I.W.: When asked what support a pregnant woman needs, I would answer that all of it (laughs). Support of the partner is the key. As life develops inside a woman, man’s attitude also changes.Partners are beginning to change and these changes are moving in the direction of becoming parents. It is often associated with a partial withdrawal from activities outside the home, focusing on satisfying needs, getting closer to each other in tandem. The supportive attitude of the future dad consists of increased sensitivity and empathy towards his partner. Mutual understanding is built by discussing fears, frustrations and ideas about how it will be. This is helped by not denying the difficult emotions that occur during pregnancy and openness to a sincere exchange of thoughts and feelings.
J.P.: You spoke about psychotherapy in pregnancy. What emotional difficulties can make a pregnant woman need therapy?
I.W.: Emotional suffering after childbirth is not uncommon. In Western societies almost half of women feel a mild state of depression after birth, most often manifested by sadness, nervousness, problems with sleep and concentration of attention, fatigue. Post-natal sadness, commonly referred to as baby blues, is a temporary phenomenon as passes by itself with appropriate support from the family. Specialist help should be sought when a woman’s emotional state takes the form of disease. Mental suffering disrupts everyday life, exceeds to ability to cope with it. In our country, about 20% of women suffer from postnatal depression. The things that should be disturbing are: the feeling of complete failure to cope with the role of mother, lack of hope, sadness, helplessness, strong anxiety or guilt. It should be remembered that postnatal depression can affect any one of us. Even when a child is longed for and awaited. That does not means that a woman is a bad mother. Properly provided therapeutic or pharmacological help is an effective way to deal with the disease.
B.S.: It does not have to be just postnatal depression. It can be a difficulty of accepting the pregnancy, even when it was planned and efforts were made. Sometimes a woman who sees these two lines on the test thinks that if she were to make the decision today, she wouldn’t want to be pregnant at all.
J.P.: The other side of this desire, fear, uncertainty, comes to the fore?
B.S.: Yes, then it turns out that it has already happened, and the woman suddenly does not want it at all, or wants it much less than before. And then you can work on these feelings, see where they come from and what processes accompany them. Sometimes pregnancy is complicated. Then a woman experience a lot of anxiety and she may need support. Sometimes the reaction of the environment or the father of the child is not as expected, the woman can stay alone with the pregnancy, and this can lead to different reactions in the family. And then it is worth having the support of a therapist who helps the patient to better understand what she is experiencing.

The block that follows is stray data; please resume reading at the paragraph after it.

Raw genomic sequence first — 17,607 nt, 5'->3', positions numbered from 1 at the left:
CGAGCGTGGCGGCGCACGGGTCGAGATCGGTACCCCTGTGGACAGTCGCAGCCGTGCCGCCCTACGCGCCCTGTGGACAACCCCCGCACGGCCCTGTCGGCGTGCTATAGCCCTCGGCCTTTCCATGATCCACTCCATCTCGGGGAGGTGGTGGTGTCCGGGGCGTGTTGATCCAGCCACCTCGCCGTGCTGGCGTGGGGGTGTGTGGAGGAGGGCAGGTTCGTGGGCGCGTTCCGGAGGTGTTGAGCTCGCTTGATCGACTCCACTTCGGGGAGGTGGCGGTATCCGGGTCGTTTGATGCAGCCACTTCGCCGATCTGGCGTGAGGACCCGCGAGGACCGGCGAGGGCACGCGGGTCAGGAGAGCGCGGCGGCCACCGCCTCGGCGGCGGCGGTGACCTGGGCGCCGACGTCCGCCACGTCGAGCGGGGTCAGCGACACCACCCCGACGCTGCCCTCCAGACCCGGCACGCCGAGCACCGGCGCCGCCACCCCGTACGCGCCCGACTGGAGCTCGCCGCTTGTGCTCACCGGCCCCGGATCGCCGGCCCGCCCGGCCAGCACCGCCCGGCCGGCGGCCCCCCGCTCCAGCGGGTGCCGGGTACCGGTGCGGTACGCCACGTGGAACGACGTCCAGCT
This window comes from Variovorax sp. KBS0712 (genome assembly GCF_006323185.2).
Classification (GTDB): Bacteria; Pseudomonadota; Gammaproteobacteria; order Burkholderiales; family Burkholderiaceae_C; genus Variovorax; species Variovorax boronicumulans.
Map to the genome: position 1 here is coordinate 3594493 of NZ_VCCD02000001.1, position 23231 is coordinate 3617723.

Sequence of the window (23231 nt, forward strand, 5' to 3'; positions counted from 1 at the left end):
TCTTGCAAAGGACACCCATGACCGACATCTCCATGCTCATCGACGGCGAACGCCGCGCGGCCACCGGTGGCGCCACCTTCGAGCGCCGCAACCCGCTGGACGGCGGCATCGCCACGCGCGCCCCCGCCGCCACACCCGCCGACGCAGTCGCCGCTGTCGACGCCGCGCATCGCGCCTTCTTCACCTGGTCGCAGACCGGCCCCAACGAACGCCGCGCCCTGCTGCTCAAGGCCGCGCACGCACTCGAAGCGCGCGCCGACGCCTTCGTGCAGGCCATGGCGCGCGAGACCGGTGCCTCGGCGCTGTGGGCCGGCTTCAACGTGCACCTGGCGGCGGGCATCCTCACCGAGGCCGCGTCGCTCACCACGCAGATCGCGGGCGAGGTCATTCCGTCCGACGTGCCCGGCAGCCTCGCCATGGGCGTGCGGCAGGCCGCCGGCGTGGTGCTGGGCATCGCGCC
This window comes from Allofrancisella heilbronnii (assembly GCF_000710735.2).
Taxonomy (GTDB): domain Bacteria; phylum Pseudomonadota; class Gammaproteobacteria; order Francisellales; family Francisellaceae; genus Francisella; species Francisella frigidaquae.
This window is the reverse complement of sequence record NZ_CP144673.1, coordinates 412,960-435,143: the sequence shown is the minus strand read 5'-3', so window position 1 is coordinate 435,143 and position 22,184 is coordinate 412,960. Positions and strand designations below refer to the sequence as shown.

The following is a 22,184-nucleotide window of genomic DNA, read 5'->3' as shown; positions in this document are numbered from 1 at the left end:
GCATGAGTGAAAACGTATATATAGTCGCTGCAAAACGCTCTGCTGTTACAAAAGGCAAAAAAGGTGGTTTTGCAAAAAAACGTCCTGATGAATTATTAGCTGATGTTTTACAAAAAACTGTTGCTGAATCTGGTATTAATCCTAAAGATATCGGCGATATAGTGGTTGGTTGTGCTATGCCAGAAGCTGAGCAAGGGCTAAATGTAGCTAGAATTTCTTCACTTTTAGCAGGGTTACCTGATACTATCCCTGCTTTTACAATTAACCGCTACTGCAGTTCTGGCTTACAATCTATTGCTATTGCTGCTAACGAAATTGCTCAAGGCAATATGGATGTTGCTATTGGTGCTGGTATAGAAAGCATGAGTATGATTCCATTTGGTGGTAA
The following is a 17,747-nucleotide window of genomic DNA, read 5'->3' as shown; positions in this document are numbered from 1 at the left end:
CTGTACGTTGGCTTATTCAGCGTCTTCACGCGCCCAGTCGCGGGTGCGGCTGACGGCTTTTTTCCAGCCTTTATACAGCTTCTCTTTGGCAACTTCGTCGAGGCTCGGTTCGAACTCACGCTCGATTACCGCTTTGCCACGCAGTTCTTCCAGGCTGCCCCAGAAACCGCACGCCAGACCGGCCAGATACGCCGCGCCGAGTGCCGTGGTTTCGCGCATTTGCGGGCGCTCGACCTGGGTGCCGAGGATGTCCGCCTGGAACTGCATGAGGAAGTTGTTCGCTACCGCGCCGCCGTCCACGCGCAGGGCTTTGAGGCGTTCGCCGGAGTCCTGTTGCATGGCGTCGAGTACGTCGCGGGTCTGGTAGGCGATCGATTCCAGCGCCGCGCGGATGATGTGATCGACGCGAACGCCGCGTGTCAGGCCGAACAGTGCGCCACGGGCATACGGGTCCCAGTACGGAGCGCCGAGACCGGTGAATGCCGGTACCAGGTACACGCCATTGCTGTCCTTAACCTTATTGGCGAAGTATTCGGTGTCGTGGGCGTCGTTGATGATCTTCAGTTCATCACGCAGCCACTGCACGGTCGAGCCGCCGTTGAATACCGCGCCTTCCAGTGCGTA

J.P.: In addition to therapy, what else can be helpful when it is emotionally difficult to get pregnant? I understand that workshops can be such a thing?
I.W.: Our workshops „Gotowa na rozwiązanie” are aimed primarily at supporting women in this difficult period, which is pregnancy and the initial stages of caring for the baby. We want to draw attention of mothers to important issues related to the creation of ties in the first year of a child’s life. To sensitize them to their own internal emotional states, which, when well read, will help to read the child’s needs. We want a greater awareness of hidden beliefs coming from family or cultural messages, to allow women to become more aware of motherhood.
B.S.: We offer workshops also because it is an opportunity to meet other women, listen to different perspectives, hear someone’s ideas or experiences. It can inspire. Besides, not everyone is convinced of the therapy, not everyone needs it. A workshop is such a form of development and experience.
J.P.: And it probably gives something that we today often don’t have – the experience of being in the circle of women.
B.S.: Today, because families are nuclear rather than multi-generational, they are women who have never had contact with a pregnant woman or a small child. They are pregnant and never held a newborn baby. There is a feeling of loneliness and confusion in them because not enough that this is a new role, it is even more difficult for someone who has not had contact with small children. When you meet other women, you can find understanding and support.
J.P.To sum up a little: how to take care of one’s emotionality during pregnancy?
B.S.: The point is to accept one’s own different states, such ambivalence, a swing of moods. This is absolutely normal. These states may be different, doubts may arise and we will not always feel happy. It should be noted that this is OK. At this time, it is worth thinking about yourself as a friend, with greater tenderness and empathy.
J.P.: I like it. Thank you for the interview.
February 25th 2019
text: Joanna Piekarska photo: daiga ellaby
originally, the interview was published on August 13, 2018 on the Notatki Terapeutyczne blog